Todd Knowles, the Jewish Genealogy expert at FamilySearch.org, entertained a large audience of JGSGB members and visitors at its kickoff program of the 2016-2017 year.
“The Knowles program was excellent. The speaker was very engaging. There’s always new data compilations and new software enhancements coming out — that’s why this type of “basics” program appeals to everyone — in genealogy, new information never gets old and old information is always becoming new,” — H. Morris
Knowles explained that the Family Search archive, founded in 1894, now contains over 5 billion names. FamilySearch.org aims to digitize all of the resources in the library of the Church of the Latter Day Saints by 2020. “All you have to do is register to get free access to the largest free online collection of genealogical and historical records in the world,”
Among his many research tips and expert insights, Knowles said that books are the most underused resource. While scans of older books may not be searchable by name, Knowles advised checking for a book’s index to find names and keywords and the page numbers to uncover valuable information. When asked to compare FamilySearch.org with Ancestry.com and myheritage.com he said that there is a lot of overlap. You might find different images and indexes. He encouraged searching all three of them and remembering that the databases and indexes are continuously growing.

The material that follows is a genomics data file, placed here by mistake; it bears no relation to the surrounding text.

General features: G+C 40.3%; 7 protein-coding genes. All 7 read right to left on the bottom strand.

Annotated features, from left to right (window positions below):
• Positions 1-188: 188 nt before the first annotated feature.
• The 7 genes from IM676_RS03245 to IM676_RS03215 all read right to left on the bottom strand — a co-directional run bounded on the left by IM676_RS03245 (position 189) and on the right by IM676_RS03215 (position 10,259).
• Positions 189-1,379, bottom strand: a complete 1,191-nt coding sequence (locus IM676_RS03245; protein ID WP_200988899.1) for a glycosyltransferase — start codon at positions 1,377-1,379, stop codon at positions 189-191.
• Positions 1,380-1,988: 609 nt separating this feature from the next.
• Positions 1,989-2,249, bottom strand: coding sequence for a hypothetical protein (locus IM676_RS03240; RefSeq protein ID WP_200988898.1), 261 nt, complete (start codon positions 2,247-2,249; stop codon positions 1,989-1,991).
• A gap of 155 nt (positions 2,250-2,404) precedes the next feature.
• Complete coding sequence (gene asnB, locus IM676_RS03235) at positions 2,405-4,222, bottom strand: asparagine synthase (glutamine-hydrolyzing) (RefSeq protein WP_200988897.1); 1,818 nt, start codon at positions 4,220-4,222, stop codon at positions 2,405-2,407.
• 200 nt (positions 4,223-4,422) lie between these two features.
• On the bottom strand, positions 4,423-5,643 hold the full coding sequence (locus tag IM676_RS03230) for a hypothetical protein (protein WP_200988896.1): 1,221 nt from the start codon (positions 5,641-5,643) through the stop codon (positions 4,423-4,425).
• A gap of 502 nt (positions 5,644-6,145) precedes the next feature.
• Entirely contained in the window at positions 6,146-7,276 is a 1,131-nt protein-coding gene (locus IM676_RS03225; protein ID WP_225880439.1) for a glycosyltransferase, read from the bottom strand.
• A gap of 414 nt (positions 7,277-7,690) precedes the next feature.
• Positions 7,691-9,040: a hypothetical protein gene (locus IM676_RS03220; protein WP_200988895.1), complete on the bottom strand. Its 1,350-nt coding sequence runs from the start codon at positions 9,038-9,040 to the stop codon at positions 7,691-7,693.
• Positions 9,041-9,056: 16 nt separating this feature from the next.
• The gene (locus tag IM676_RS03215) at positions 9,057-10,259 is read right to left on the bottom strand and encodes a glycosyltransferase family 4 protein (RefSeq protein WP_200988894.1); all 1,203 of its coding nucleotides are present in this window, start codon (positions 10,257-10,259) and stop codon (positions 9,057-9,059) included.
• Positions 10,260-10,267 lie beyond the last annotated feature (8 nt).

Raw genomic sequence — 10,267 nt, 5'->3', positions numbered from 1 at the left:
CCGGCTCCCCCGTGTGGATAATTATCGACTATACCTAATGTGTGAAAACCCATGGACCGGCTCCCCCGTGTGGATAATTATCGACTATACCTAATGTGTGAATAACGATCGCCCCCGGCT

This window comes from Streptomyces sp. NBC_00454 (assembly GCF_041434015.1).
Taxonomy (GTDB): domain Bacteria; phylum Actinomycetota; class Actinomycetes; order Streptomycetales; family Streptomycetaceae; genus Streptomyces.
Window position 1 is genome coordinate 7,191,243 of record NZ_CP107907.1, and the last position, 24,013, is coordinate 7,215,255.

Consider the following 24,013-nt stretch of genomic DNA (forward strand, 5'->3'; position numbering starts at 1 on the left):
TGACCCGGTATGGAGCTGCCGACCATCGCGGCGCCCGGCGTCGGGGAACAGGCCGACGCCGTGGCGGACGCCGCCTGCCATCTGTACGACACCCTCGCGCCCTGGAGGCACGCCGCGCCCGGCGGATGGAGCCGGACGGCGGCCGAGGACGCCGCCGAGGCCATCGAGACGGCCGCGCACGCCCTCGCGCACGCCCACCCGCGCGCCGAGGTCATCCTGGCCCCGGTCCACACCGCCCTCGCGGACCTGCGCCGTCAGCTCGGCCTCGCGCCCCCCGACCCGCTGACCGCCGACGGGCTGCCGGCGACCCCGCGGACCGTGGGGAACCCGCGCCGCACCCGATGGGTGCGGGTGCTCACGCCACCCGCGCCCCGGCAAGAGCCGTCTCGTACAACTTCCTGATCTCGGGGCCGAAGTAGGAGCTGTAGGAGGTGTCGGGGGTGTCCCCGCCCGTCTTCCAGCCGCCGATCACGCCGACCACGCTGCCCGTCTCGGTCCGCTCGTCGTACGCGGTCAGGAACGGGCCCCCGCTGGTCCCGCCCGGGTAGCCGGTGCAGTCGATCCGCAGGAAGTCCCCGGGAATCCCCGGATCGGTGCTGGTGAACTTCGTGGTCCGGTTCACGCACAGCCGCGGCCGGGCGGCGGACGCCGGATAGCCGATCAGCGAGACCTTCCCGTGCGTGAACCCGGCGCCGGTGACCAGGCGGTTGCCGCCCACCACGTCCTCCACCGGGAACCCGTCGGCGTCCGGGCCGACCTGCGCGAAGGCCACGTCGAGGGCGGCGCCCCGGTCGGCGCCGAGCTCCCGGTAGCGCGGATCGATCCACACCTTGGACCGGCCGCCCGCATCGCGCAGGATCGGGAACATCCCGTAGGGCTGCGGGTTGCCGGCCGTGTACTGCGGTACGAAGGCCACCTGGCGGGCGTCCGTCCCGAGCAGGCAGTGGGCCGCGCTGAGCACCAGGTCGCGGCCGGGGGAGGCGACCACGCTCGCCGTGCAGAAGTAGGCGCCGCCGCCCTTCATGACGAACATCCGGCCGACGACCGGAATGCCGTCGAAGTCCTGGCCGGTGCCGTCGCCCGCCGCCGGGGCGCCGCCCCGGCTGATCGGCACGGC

Knowles introduced the FamilySearch WIKI a vast community depository of family trees, resources and reference. Knowles also described how his own research about his Jewish great great grandfather lead to the creation of the Knowles Collection, a free online Jewish genealogy database.
The Knowles Collection now contains records about over 1.4 million people including records from FamilySearch.org and contributions from families and private archives from over 80 countries organized into six searchable databases: Jews of The British Isles; Jews of the North America; Jews of Europe; Jews of South America and the Caribbean; and Jews of Africa and the Orient and the newest one, Jews of the Southern Pacific.
On October 16, JGSGB is hosting a Beginner’s Workshop, a buffet lunch, and Nolan Altman speaking on “The Genealogical Value of Jewish Burial Records.
“The quality of JGSGB’s programs is amazing. The programs are always interesting and the speakers provide excellent information to guide our research. And it is incredible that JGSGB membership costs only $25.00 a year.” J. Singer
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